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How To Tell If You're In a Toxic Relationship — And What To Do About It

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According to experts

It’s a common refrain: relationships are hard work. Fights are normal and rough patches are par for the course.

True as that may be, however, these platitudes can distract from legitimate causes for concern in one’s social and romantic life — including signs that a relationship may have become, or always was, toxic.

Here’s what you need to know about toxic relationships, and how to tell if you’re in one.

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What is a toxic relationship?

Dr. Lillian Glass, a California-based communication and psychology expert who says she coined the term in her 1995 book Toxic People, defines a toxic relationship as “any relationship [between people who] don’t support each other, where there’s conflict and one seeks to undermine the other, where there’s competition, where there’s disrespect and a lack of cohesiveness.”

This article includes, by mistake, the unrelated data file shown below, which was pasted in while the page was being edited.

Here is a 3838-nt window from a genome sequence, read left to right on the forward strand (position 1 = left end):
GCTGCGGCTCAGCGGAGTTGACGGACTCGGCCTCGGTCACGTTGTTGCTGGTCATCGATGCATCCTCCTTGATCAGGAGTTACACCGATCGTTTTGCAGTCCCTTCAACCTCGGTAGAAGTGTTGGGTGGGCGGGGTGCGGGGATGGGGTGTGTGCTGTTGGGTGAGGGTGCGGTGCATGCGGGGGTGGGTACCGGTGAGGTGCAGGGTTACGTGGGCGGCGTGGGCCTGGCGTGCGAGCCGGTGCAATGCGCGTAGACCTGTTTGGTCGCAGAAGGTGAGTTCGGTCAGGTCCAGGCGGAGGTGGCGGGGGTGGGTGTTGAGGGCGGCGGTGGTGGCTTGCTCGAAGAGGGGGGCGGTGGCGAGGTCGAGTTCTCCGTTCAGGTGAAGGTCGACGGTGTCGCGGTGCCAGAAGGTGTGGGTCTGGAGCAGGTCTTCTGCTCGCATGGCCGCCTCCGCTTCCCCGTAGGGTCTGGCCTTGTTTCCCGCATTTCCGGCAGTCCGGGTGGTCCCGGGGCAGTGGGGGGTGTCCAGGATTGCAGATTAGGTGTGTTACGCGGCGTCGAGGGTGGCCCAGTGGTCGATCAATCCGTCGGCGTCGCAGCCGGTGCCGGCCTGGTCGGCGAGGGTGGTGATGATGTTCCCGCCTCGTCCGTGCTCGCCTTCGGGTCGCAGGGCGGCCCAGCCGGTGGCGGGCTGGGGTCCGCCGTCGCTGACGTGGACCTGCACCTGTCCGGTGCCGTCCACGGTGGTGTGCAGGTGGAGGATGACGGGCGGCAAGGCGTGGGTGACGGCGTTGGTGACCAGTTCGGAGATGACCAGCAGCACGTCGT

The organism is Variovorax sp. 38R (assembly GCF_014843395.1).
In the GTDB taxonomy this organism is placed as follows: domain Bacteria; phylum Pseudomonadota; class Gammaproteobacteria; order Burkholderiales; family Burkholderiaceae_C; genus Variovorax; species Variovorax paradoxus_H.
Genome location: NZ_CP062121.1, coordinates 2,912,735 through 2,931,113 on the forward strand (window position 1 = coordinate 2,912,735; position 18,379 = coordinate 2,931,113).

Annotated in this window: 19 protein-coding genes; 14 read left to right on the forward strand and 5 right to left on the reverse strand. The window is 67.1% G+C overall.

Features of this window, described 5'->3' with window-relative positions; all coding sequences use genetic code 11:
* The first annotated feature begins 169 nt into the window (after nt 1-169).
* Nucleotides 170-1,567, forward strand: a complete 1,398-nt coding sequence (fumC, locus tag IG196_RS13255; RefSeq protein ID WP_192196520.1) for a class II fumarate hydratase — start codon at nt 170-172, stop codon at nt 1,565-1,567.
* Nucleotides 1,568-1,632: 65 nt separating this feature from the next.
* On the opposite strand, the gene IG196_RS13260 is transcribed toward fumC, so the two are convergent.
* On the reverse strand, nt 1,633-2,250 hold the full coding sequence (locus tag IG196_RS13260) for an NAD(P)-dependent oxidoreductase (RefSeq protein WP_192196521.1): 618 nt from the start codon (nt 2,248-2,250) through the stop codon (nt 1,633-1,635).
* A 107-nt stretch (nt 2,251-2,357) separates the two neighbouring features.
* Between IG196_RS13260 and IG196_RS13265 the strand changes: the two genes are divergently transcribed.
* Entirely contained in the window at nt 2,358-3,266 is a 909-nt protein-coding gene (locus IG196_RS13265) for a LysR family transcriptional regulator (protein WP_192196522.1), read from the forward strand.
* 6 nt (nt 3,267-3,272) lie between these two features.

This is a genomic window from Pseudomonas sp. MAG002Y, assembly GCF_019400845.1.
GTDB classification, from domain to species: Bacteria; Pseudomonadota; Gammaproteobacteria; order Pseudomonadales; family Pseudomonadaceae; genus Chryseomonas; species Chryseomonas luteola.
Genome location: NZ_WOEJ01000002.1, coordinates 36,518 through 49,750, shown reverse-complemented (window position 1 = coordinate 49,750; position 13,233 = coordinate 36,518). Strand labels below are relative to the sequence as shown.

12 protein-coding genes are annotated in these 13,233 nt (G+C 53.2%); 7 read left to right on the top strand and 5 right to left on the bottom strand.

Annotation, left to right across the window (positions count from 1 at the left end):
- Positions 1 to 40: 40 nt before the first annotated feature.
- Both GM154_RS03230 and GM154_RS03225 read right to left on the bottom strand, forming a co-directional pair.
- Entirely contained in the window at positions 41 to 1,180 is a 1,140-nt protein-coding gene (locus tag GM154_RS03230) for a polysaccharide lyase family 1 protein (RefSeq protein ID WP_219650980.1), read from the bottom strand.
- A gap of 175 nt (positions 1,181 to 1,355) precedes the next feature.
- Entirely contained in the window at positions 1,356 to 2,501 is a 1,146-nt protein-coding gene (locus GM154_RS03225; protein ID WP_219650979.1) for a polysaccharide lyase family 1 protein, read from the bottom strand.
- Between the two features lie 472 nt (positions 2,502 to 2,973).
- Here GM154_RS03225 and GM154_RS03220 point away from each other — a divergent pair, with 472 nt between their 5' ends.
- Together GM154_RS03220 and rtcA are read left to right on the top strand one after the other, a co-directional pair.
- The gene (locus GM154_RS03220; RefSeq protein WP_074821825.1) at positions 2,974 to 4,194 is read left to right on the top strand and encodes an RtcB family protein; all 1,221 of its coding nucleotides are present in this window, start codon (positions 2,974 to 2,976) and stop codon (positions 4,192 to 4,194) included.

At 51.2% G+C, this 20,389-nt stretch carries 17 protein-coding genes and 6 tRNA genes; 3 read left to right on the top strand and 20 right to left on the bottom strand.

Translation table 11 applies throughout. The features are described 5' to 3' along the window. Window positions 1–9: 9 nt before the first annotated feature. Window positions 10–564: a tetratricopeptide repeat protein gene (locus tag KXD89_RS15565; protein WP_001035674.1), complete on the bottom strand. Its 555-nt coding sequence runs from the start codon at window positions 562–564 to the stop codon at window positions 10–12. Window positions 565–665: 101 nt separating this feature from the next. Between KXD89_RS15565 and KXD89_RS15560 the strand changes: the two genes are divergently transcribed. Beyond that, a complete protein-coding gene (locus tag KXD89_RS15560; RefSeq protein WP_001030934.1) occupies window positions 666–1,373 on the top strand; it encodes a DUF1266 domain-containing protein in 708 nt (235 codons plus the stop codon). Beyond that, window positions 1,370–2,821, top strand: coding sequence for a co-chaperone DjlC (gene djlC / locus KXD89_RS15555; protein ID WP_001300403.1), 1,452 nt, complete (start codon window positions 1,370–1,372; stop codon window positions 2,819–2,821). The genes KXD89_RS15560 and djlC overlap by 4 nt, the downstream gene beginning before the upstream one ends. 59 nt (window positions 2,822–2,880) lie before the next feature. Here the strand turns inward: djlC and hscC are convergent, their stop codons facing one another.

While every relationship goes through ups and downs, Glass says a toxic relationship is consistently unpleasant and draining for the people in it, to the point that negative moments outweigh and outnumber the positive ones. Dr. Kristen Fuller, a California-based family medicine physician who specializes in mental health, adds that toxic relationships are mentally, emotionally and possibly even physically damaging to one or both participants.

And these relationships don’t have to be romantic: Glass says friendly, familial and professional relationships can all be toxic as well.

What makes a relationship toxic?

Fuller says people who consistently undermine or cause harm to a partner — whether intentionally or not — often have a reason for their behavior, even if it’s subconscious. “Maybe they were in a toxic relationship, either romantically or as a child. Maybe they didn’t have the most supportive, loving upbringing,” Fuller says. “They could have been bullied in school. They could be suffering from an undiagnosed mental health disorder, such as depression or anxiety or bipolar disorder, an eating disorder, any form of trauma.”